SOURCE: Association of BellTel Retirees
COLD SPRING HARBOR, NY--(Marketwire - Nov 29, 2012) - Management retirees of Verizon Communications Inc. (NYSE: VZ) have filed a federal lawsuit to halt their former employer's plan to sell off 41,000 Employee Retirement Income Security Act (ERISA) protected pensions to the Prudential Insurance Company of America (NYSE: PRU) in exchange for providing Prudential with $7.5 billion in Verizon retirees' pension assets. If the pension spinoff, which was expected to close in December, is not halted, beginning in January 2013, Prudential will replace retirees' pensions with insurance annuities that are not ERISA-protected.
Attorneys Curtis L. Kennedy of Denver and Bob Goodman of Dallas representing retirees in conjunction with the 128,000 member non-profit Association of BellTel Retirees Inc. (www.BellTelRetirees.org) have filed for a request for an immediate temporary restraining order to be followed by a hearing to consider a preliminary injunction in the United States District Court, Northern District of Texas, Dallas Division charging that Verizon's plan to transfer the retirees' pensions from the Verizon Management Pension Plan into Prudential issued insurance annuities violates federal ERISA law.
On October 17 Verizon surprised 41,000 pre-January 1, 2010 company management retirees when it disclosed the transaction. Retirees claim the conversion to an annuity wipes out the federally insured pension safety net provided by the Pension Benefit Guaranty Corporation (PBGC) and is an effort to sever retirees ERISA protections, as well as the company's fiduciary responsibilities to the very retirees who built their company. The Verizon Management Pension Plan currently has approximately 100,000 participants, including plaintiffs.
Retiree association President C. William Jones said, "On behalf of 41,000 Verizon retirees scattered across the country, who are being given no choice, no voice and no protection in the transfer of their pension assets, we are calling upon the company to reverse this action and halt this predatory business transaction that will impact many retired Americans, who labored a lifetime to fund their earned pension benefits."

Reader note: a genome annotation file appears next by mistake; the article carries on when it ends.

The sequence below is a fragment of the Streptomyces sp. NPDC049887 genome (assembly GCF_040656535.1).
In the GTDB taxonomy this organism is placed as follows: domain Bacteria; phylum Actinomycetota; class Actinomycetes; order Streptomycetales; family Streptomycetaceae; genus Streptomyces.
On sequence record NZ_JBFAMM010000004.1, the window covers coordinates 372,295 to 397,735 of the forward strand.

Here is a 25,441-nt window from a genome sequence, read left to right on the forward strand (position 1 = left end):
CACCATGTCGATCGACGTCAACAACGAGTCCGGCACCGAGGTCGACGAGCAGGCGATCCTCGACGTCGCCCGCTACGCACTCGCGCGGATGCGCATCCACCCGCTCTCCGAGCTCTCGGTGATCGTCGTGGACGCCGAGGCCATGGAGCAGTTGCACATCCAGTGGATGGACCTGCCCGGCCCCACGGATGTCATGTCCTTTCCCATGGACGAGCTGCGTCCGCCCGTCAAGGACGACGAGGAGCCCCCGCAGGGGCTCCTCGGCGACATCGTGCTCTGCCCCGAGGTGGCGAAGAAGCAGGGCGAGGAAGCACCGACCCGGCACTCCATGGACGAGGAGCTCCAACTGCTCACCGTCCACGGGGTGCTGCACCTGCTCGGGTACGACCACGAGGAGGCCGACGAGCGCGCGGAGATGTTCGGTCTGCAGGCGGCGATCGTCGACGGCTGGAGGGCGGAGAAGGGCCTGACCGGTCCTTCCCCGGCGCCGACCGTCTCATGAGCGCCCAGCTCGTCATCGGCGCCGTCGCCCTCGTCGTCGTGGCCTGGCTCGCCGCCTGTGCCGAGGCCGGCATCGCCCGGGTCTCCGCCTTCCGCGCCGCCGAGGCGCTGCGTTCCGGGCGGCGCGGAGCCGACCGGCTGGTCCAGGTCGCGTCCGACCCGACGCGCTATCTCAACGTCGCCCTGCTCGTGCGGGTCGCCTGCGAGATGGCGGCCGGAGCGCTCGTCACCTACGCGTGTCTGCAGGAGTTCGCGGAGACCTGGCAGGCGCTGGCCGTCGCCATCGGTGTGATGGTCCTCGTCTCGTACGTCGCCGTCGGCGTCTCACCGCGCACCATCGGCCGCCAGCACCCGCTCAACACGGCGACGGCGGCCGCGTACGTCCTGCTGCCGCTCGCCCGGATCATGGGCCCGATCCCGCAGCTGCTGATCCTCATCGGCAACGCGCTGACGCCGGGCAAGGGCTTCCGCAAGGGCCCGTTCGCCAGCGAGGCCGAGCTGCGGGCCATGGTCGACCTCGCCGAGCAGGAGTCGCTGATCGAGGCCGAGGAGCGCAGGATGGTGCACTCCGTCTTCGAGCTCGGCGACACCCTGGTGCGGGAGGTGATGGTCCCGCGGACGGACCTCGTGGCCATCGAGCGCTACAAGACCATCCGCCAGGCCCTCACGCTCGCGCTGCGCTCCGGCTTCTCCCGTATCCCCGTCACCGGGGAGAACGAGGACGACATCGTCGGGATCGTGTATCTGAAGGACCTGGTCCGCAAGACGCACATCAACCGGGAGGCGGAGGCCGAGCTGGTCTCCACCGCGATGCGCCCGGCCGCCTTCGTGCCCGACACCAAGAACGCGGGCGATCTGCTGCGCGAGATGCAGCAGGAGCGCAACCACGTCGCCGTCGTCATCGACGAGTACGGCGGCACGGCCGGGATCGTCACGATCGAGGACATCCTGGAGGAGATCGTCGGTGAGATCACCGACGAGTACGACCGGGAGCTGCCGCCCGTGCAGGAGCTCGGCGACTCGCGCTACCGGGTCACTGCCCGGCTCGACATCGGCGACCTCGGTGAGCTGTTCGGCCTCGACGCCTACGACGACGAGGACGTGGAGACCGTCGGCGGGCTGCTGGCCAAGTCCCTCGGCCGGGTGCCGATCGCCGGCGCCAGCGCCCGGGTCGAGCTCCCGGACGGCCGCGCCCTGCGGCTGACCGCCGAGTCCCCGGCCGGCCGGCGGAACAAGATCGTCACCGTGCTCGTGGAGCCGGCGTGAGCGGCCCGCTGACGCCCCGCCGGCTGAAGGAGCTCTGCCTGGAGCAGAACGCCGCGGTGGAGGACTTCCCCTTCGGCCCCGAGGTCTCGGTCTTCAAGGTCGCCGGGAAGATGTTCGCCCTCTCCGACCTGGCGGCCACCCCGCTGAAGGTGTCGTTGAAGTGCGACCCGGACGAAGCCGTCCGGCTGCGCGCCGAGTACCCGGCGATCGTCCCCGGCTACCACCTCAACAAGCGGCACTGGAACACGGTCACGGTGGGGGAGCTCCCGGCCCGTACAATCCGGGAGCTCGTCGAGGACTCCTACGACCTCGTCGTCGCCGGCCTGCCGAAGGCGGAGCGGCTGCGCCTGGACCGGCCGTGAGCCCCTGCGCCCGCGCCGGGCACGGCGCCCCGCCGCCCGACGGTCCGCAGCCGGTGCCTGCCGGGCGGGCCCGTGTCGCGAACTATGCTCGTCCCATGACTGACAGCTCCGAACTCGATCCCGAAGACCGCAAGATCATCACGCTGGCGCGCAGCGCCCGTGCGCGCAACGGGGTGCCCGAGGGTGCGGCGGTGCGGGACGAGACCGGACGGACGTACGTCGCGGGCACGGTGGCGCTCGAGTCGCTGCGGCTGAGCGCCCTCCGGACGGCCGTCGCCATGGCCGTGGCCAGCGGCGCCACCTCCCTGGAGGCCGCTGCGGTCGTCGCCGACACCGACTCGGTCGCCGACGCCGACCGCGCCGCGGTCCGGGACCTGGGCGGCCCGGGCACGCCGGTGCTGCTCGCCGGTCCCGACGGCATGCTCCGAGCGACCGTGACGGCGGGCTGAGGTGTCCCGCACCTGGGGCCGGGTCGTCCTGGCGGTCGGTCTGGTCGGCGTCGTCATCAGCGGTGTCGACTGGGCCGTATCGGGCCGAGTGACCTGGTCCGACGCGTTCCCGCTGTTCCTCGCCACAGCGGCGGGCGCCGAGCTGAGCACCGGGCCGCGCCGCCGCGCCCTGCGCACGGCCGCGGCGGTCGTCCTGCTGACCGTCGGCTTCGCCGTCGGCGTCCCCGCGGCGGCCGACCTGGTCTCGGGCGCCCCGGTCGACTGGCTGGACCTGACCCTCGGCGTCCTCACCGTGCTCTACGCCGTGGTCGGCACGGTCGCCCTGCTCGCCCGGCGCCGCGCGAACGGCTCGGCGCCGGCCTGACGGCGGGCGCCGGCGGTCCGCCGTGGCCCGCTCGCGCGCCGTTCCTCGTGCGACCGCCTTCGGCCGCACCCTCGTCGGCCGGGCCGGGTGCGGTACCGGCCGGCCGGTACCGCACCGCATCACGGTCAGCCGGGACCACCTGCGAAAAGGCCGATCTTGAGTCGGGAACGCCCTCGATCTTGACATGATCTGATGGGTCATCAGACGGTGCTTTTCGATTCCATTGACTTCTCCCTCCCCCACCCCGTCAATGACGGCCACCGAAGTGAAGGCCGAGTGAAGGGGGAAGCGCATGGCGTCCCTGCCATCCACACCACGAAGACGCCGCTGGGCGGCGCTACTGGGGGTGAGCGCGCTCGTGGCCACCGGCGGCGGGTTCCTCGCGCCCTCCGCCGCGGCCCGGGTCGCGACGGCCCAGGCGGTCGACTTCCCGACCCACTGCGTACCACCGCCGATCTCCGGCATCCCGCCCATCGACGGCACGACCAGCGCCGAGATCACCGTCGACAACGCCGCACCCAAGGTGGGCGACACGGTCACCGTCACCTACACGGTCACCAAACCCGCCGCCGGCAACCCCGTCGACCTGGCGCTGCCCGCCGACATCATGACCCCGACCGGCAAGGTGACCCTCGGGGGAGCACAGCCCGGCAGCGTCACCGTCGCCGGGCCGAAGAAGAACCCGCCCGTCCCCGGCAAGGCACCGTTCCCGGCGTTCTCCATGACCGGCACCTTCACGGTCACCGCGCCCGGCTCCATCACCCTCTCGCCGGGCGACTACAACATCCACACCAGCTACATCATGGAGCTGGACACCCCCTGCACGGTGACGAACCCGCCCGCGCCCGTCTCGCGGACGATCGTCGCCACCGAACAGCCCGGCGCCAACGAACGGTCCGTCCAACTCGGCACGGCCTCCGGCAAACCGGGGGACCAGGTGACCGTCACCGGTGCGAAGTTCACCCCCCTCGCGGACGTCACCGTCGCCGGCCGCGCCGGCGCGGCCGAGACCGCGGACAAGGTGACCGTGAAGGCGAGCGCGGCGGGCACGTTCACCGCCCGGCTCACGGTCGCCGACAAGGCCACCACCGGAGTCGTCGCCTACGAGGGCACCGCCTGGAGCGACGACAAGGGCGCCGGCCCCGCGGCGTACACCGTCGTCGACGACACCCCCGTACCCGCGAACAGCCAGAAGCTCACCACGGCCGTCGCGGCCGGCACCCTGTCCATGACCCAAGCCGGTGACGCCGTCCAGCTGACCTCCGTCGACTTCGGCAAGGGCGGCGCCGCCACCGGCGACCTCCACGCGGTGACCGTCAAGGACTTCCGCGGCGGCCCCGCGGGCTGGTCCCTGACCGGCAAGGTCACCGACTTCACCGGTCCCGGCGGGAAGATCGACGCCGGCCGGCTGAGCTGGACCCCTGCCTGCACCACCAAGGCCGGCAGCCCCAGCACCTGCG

Retirees note that Prudential could also sell or transfer all or part of its ownership of the annuity asset to another company. While Prudential looks and sounds like a solid insurance company, the retirees say America's history is littered with the carcasses of many once-great and too-big-to-fail financial powerhouses such as: AIG, Kentucky Central Life Insurance Co, Executive Life, The Equitable Life Assurance Society (Equitable Life), Lehman Brothers and Bear Stearns.
Should the insurer experience a default or asset shortfall, the PBGC would be replaced with a patchwork network of state guaranty associations, many of which are underfunded.
Corporate retirees, like Verizon's who are at least 65 years of age, are insured by the PBGC, up to the limit of $55,800 per year, per retiree for an unlimited number of years. By spinning off the 41,000 pensions to an annuity provider, Verizon retirees' PBGC protections are replaced by insufficient and varying coverage -- generally determined by state of residence at the time of impairment -- from $100,000 - $500,000 (lifetime per person cap).
- Eight states and one U.S. territory -- AK, AZ, IN, MA, MS, MO, NH, NV and Puerto Rico -- limit total lifetime coverage for annuity holders in case of a default or shortfall to a lifetime maximum of $100,000;
- 28 others -- CA, CO, DE, HI, ID, IL, IA, KS, LA, ME, MD, MI, MN, MT, NE, NM, ND, OH, RI, SD, TN, TX, UT, VT, VA, WV, WY - go up to $250,000 lifetime coverage;
- 10 states and District of Columbia use a $300,000 top end -- AL, AR, FL, GA, NC, OK, OR, PA, SC, WI;
- Just 4 -- CT, NJ, NY, WA -- go up a ceiling of $500,000;
Mr. Jones said, "Retirees and their spouses, especially in states with the lowest protection levels, will be seriously harmed and left with as little as two years pension replacement in case of insurer default. Verizon's pension spin-off and conversion to a non-PBGC insurance annuity offers zero protection or upside for tens of thousands of Ma Bell's orphans."
The case is: William Lee and Joanne McPartlin and Plan Beneficiaries of the Verizon Management Pension Plan vs Verizon Communications Inc. in the United States District Court, Northern District of Texas, Dallas Division (Case No: 3:12-CV-04834-D)